3 Ways to Rescue Your Resume

It’s always job hunting season and the goal is to stand out among your many peers who are just as eager for the same opportunities. Even for those who may not be looking right now, it’s important to keep these tips in mind for when the day does come (and you may also have lots of free time because of the COVID lockdown). From nearly 100 submissions that I’ve received through Resume Rescue, I’m sharing the top 3 pieces of feedback that I’ve given out in 2019.

❗BONUS: You will also see before (based on submissions I’ve received) + after examples (snippets of my own resume)

1. Be Clear & Concise

On average, you have 7 seconds to catch the eye of a recruiter or hiring manager.

AVOID professional summaries that are full sentences (this is NOT English class). Avoid resumes that are over 1 page.

CHOOSE the top 3-5 most impressive bullet points that make you unique and are relevant to the job description. Keep your bullet points to one line* (trim out the fat and juicy words that you think add value but really do not). Start all bullet points with action verbs.

Responsible for planning and leading sponsorship initiatives by creating partnerships with local businesses through networking with executive stakeholdersRaised $80,000 to exceed sponsorship targets by 100% and developed 15+ local business partnerships

2. Emphasize Your Value Add. Quantify Your Impact.

Hiring managers care about what you have done, not what you should do.

AVOID reiterating your roles and responsibilities (aka copying/pasting from your current job description).

BE SPECIFIC about how you added value to your team. Did you increase efficiencies or outperform your target by X%? How many issues did you resolve? How many stakeholders did you impact? Did you take initiative to work on any unique/interesting personal or ad-hoc projects? Make sure that every bullet point is relevant* to the job you’re applying for (use keywords).

Delivered informational presentations to employees from various departments and facilitated training workshopsTrained 100+ managers, senior staff, and students in information management and O365 collaboration (ex: SharePoint)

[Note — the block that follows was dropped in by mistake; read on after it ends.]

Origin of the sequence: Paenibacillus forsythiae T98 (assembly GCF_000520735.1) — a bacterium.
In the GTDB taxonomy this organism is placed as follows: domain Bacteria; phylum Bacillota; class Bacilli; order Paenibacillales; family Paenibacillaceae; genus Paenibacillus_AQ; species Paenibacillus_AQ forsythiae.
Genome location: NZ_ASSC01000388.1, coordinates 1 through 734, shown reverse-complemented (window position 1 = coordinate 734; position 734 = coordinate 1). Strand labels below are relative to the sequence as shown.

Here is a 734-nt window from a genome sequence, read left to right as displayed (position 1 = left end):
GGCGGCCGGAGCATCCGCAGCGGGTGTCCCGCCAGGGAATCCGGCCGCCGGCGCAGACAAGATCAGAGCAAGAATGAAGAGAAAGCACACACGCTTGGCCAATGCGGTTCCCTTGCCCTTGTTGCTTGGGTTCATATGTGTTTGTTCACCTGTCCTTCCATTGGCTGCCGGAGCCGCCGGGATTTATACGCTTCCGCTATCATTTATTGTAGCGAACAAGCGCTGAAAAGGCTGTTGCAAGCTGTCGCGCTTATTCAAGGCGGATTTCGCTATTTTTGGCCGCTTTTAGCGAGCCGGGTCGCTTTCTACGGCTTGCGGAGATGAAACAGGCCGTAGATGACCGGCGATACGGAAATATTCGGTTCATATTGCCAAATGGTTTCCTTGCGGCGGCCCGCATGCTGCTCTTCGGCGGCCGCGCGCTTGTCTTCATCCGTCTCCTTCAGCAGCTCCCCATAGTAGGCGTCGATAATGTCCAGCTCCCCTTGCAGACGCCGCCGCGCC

3. Choose a Clean & Consistent Format

Formatting (font size, font style, dates) is often overlooked, but the devil is in the details.

AVOID using columns in resumes (IMO: they waste precious white space). Avoid using different fonts and formats. Making your resume look “cool” with a complicated design may actually prevent your resume from passing through ATS scanners.

ENSURE that your date formats are the same throughout your entire resume. Stick to 2-3 font sizes (Name: 16-18pt; Headings/Body: 11pt). Choose an accent colour to make your resume pop a bit. Choose sans-serif fonts (ex: lato, arial) for a more modern feel and serif fonts (ex: times new roman, georgia) for a more serious feel.

Before (Dates)After (Dates)
– VP of Internal Events (September 2016 – April 2017)
– Toastmasters Participant (Fall 2015)
– President, International Business Students’ Association (Jun 2016 – May 2017)
– First Year Scholars Participant (Sep 2014 – Apr 2015)

What Now?

Although these basics will give you a head start in editing your resume, always get a second opinion from your career advisors, mentors, and peers (to catch things you may have missed). It’s okay to have different versions of your resume because you may be applying for different roles in several industries.

If you need more detailed feedback and revisions to take your resume to the next level, submit your resume to kkarenism.com/resumerescue for a FREE* and confidential review!

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